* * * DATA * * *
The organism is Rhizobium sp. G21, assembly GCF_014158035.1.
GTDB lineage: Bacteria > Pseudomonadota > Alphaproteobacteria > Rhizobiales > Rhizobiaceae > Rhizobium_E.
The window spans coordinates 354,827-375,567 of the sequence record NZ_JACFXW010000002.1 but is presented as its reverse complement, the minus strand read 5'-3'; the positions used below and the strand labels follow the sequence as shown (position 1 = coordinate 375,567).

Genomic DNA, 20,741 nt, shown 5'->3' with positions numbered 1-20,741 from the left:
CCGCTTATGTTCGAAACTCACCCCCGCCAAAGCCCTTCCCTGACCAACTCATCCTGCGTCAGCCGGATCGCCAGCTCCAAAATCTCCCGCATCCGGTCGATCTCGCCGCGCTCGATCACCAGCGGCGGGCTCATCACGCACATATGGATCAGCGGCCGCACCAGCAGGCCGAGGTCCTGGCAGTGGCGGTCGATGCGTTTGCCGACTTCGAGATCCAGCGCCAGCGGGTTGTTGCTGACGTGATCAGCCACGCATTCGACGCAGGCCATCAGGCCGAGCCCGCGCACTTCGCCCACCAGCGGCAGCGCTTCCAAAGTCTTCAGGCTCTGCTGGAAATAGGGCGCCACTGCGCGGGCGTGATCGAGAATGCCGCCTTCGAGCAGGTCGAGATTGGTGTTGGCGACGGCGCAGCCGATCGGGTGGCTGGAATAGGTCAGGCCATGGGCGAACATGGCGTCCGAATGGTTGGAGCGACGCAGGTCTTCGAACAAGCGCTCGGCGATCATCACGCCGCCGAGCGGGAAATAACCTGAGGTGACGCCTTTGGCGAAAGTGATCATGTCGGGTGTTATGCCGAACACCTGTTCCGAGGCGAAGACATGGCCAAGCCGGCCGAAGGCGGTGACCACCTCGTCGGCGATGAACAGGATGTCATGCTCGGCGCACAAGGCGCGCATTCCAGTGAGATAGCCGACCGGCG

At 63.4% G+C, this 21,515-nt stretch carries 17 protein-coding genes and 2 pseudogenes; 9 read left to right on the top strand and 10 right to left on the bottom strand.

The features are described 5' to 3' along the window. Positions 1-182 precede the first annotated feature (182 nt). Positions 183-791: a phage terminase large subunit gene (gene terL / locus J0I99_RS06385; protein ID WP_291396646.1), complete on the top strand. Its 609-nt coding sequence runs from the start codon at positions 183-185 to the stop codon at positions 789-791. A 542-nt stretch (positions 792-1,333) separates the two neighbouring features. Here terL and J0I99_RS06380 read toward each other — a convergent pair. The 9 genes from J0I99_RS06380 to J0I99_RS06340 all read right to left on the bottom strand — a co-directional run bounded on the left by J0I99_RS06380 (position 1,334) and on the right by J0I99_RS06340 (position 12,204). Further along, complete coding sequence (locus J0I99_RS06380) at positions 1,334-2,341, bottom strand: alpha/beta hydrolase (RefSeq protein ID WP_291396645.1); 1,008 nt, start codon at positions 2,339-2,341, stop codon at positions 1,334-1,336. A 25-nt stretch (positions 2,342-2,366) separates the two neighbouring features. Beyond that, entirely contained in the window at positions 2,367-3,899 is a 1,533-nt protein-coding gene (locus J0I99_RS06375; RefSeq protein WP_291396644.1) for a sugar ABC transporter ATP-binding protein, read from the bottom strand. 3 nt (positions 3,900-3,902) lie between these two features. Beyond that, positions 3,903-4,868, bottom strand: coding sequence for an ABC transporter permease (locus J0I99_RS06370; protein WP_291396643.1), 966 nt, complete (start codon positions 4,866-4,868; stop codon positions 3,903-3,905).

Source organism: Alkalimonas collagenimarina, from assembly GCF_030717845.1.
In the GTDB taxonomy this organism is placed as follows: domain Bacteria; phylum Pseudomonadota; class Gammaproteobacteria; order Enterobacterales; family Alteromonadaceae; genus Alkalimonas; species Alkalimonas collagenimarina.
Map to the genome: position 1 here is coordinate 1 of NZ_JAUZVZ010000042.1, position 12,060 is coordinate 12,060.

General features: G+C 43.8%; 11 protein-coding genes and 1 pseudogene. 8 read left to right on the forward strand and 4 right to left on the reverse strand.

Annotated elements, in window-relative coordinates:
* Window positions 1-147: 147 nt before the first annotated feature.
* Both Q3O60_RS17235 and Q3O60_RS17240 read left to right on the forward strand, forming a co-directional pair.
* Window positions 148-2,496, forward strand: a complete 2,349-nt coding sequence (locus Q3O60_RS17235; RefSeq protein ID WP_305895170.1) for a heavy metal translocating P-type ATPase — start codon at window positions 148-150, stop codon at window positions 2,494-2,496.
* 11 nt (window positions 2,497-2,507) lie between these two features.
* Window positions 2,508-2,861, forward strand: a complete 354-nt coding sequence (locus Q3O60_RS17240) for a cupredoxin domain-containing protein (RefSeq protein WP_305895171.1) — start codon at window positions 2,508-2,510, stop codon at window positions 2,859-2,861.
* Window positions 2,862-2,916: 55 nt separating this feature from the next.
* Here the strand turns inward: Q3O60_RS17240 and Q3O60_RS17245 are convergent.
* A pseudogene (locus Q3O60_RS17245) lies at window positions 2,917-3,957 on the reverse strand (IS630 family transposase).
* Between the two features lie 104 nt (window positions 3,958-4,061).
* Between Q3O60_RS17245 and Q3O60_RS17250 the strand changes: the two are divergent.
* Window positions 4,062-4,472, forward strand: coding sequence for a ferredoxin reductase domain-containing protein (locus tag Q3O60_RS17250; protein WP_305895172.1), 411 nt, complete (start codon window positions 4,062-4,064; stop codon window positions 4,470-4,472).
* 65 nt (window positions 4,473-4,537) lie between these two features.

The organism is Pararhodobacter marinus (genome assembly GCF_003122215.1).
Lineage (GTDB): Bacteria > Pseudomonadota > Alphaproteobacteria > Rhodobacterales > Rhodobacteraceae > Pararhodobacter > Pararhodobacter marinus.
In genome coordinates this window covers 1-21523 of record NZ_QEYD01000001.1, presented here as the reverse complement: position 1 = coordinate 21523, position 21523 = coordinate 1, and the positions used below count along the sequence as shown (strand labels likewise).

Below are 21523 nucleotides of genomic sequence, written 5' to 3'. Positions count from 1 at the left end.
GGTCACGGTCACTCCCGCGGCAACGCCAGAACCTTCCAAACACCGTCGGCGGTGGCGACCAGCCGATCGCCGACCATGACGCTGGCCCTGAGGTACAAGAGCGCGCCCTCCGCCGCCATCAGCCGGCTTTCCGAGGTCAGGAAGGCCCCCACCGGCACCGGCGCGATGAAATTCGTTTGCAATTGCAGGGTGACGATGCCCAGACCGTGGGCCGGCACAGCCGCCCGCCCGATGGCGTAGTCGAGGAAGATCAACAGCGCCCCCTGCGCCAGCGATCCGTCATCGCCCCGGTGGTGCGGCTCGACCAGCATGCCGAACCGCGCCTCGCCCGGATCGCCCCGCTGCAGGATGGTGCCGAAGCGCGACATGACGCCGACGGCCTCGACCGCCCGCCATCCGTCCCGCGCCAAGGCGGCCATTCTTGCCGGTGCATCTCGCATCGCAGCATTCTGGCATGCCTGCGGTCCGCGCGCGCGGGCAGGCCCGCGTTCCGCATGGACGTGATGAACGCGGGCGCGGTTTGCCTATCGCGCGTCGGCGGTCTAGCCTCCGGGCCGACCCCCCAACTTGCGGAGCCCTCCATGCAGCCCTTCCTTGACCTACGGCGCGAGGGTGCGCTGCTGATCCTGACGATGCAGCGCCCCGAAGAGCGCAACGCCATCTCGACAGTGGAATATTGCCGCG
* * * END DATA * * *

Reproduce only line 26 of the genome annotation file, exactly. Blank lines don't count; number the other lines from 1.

Lineage (GTDB): Bacteria > Pseudomonadota > Alphaproteobacteria > Rhodobacterales > Rhodobacteraceae > Pararhodobacter > Pararhodobacter marinus.